Tight cast

Growing up, I was that kid who thought that every character in a story needs to have clearly established relatives, friends, pets, teachers, dentists, etc with their own names and relationships with the character. As you can guess, this quickly devolves into Caden’s play from Synechdoche, NY, where they attempt to make literally every character equally important, and the play goes from a tiny project to an absurd recreation of an entire city, with no end in sight.

“There are nearly thirteen million people in the world. Try to imagine that many people! None of those people is an extra. They’re all the leads of their own stories.”
“Hey, Xam?”
“When are we gonna get an audience to read your stuff? It’s been 17 years.”

god i love this movie

Big comic industries can afford to create giant universes and expand everyone’s backstory however they like, but that’s hardly something to strive for when you’re just one single person who wants to get a comic done. You need to decide what characters you want the audience to focus on the most, and why. Then reread it again and consider if the answer to “why” is strong enough to waste your time on.

Now, there’s another problem I’ve encountered while trying to achieve a tight enough cast: making the world feel deserted. The characters constantly interact with the same important people, and it’s as if no one else exists or has the right to speak or act on their own. That seems to be another extreme, and boy do I love my extremes. Making the cast interact with background characters is perfectly fine, just don’t bother to give them a name or a backstory if they aren’t that important.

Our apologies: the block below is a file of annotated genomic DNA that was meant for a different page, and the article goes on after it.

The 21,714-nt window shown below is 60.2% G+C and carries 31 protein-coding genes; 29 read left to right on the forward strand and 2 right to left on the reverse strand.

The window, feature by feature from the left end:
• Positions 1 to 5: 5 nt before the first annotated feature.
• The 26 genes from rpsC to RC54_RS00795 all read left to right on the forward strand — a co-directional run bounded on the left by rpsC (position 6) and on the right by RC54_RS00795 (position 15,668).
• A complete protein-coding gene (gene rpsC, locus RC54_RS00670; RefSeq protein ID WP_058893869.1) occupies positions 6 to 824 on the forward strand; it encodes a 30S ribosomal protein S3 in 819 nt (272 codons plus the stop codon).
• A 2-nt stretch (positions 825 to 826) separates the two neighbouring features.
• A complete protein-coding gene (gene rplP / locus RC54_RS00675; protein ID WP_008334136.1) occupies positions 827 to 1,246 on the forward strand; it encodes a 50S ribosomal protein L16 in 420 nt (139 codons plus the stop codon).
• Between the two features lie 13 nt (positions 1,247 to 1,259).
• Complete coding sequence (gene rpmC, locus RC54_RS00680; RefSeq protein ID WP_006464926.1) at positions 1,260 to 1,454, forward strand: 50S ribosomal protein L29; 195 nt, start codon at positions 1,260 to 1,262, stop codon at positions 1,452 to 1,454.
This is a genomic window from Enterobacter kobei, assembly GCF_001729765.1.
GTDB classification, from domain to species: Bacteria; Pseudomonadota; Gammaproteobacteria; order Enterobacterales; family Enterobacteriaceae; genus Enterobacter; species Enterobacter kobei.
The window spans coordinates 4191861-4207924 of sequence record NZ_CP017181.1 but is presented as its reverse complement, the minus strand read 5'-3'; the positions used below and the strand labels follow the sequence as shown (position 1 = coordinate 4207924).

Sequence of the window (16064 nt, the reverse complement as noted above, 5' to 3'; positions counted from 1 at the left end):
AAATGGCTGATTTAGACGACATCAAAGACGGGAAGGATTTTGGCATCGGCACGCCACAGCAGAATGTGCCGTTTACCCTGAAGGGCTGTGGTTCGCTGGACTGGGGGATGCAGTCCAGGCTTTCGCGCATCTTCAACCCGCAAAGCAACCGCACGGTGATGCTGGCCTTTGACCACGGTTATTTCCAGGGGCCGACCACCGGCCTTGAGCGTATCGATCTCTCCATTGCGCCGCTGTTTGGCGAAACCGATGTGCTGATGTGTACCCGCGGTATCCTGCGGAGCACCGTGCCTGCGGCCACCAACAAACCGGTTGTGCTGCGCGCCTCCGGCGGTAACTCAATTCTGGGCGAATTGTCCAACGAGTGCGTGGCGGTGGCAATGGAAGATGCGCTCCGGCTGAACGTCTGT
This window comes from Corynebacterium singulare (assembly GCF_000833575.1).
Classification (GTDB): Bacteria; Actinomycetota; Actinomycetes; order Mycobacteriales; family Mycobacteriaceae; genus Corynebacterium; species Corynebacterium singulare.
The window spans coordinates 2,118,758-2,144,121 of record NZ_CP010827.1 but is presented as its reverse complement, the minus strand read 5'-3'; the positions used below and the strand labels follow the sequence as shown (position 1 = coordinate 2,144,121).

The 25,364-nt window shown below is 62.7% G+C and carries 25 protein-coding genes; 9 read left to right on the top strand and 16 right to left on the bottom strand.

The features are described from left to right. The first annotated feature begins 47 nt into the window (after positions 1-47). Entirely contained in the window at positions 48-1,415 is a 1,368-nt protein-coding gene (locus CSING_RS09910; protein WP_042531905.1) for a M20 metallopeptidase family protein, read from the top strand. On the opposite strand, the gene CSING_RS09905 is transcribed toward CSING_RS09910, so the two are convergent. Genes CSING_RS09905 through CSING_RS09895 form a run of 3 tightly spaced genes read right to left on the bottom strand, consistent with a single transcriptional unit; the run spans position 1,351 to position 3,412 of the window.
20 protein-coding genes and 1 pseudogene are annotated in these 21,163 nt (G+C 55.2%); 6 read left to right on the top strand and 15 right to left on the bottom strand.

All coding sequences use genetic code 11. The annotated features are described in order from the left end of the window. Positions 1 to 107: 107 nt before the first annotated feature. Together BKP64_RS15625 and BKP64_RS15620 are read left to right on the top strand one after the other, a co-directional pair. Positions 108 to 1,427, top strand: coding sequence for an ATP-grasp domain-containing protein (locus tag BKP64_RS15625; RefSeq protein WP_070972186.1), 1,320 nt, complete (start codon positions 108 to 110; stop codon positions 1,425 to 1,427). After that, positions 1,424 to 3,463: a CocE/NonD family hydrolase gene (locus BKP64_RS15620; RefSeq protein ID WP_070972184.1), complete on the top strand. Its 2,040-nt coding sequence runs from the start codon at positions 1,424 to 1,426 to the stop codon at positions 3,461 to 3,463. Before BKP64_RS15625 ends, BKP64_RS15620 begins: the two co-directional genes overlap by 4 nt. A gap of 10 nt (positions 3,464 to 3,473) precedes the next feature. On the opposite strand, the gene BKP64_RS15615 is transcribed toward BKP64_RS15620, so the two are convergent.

There’re quite a few characters that appeared mostly as my own OCs and could’ve been taken out with little to no problem at all. I’ve tried to fix that later by giving them important-ish stuff to do, but it only made the universe even more bloated.

Jinjur’s kids are totally useless and even make her seem a bit OOC (she changes her attitude enough to come back for Leslie, but I don’t think she’s ever dreamed of having that many children, even secretly). Their sole purpose was to make Leslie feel jealous and unwanted, as they best her in everything. I’m quite sure that’s still easily doable without them, though.

I think Sharky could be cut out, as well. He’s funny and weird and helps Jinjur escape from the jail and then dies to fuel more terrible irony; that’s it.

The twins aid the story here and there, but have no actual personalities and most of the time no one knows why they’re there.

Cedric is somewhere on the edge of being relevant, but is mostly as useless as his in-universe character is. He’s pretty good as Nick and Zee’s doofus sidekick and I kinda like the entire deal with his father and the Nomes, but aside from that, his current existence is quite pointless.

When I started writing some Motley Horde bits, I started coming up with an entire cast of quirky people who work there, but really, who gives a shit. Mrs. McDowell and the major are important enough, the rest can just randomly appear, say their quirky couple of lines and dive back into the abyss, with no bearing on our memory. The same goes for some of the robbers.

If we’re talking about characters who need more stuff to do, that would be Jackie, Godween and possibly Quadling and Munchkin. Jackie is just there to be cute and perky and die to fuel a man’s tragedy, and Godween only taunts Ferret with his existence.

If you also want examples of characters I’m perfectly fine with, that would be Nick, Shawn, Zee, Jinjur and Ruggedo. They have their own arcs, serve just enough purpose and end their stories without feeling like a waste of space. The Witches are close enough as well, but they’re too much of a tonal mess.


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